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Steve is CEO of Pug Interactive, a technology & design leader in engagement, retention, and community activation. He has 17+ years of direct experience in the video game industry, having designed and produced several AAA games for Disney Interactive, Electronic Arts, Sega and Ubisoft that have generated sales in excess of $650 million. He is frequently sought as a speaker, having spoken at Game Developer’s Conference, South by Southwest, SIGGRAPH, Banff New Media Festival, GameON Finance, nextMEDIA and several others. He recently enjoyed an amazing Lebanese dinner with an actual Canadian Astronaut.
Steve is based in Vancouver, Canada, so the day starts really early because there are customers all around the world. The systems they put in place typically are quite complex so they need to keep a close eye on most of them, they have calls for projects in development and once all is settled on the urgent stuff he is looking at more strategic, including advancements to their platform as well. And the astronaut he knows is because of a project they are working on right now for the Canadian Space Agency! It is a project that he has particularly enjoyed because of all that he has been able to learn from it as well.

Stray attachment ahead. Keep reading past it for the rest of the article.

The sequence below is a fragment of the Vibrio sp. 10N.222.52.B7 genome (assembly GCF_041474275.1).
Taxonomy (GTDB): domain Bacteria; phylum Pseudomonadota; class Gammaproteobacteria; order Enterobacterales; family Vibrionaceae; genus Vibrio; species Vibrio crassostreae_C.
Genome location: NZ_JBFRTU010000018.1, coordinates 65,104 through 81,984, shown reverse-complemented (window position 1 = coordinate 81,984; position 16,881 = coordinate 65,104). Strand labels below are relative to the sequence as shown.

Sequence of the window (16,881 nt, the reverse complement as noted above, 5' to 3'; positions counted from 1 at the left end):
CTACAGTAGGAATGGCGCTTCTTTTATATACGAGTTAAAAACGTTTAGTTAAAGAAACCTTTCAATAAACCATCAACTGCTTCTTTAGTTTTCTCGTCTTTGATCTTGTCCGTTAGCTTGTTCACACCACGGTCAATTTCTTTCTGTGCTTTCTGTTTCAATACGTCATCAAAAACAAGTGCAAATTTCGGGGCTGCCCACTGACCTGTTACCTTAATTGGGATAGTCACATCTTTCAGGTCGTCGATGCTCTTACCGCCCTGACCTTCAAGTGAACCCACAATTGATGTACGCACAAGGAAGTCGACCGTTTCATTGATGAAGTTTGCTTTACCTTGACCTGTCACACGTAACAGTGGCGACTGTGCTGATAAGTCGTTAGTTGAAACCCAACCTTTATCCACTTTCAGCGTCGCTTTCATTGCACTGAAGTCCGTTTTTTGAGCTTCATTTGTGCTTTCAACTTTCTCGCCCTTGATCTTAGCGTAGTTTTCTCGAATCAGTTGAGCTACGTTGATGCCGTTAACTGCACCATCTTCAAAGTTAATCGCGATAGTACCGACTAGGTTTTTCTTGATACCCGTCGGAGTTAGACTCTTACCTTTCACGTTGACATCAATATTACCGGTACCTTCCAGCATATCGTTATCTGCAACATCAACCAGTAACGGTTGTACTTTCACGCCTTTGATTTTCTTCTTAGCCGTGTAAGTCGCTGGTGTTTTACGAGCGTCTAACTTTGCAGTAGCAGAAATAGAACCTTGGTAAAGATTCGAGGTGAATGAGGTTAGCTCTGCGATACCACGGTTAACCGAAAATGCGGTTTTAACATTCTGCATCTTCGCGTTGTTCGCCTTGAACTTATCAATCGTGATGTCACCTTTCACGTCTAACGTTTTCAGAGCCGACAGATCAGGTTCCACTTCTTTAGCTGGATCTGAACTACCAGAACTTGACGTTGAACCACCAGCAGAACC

It goes all the way back to when he started doing “edutainment” at Disney, quite early in his career, for a very young audience. It was especially hard because what your instinct tells you should be done, is probably what you shouldn’t do because it is for an audience completely different to you! He learned this quite quickly in this project when it started facing the final users. He’s found that usually when projects go south it is because there isn’t a balance between the engagement and the business objectives, so one of them gets pushed too far forward and the other is left behind. The best way to be prepared for this is for your projects to be able to iterate and shift very quickly because they will not work as you expected, the audience always surprises us in different ways.
One of his favorite successes was with the History Channel TV series Ice Pilots produced in Canada, it is a docuseries. They had some problems with the response of their community in social media and they were willing to do things differently. Still to this day, it is one of the most ambitious projects they’ve embarked on. Within the FB page, you would be earning codes for the game, to earn benefits, on the websites you could play games to find mini icons that gave currency within the system, all this could be used to purchase collector cards. As a fan, you could do all these things to show loyalty and get these collectible cards and use them in to answer slots for the weekly questions. The system would socially connect to people with whom you would have things in common. They made interesting choices which then had consequences that were relevant in the future. Even with how well it went, he still wishes they could have left some more easter eggs and tied back directly into the series itself.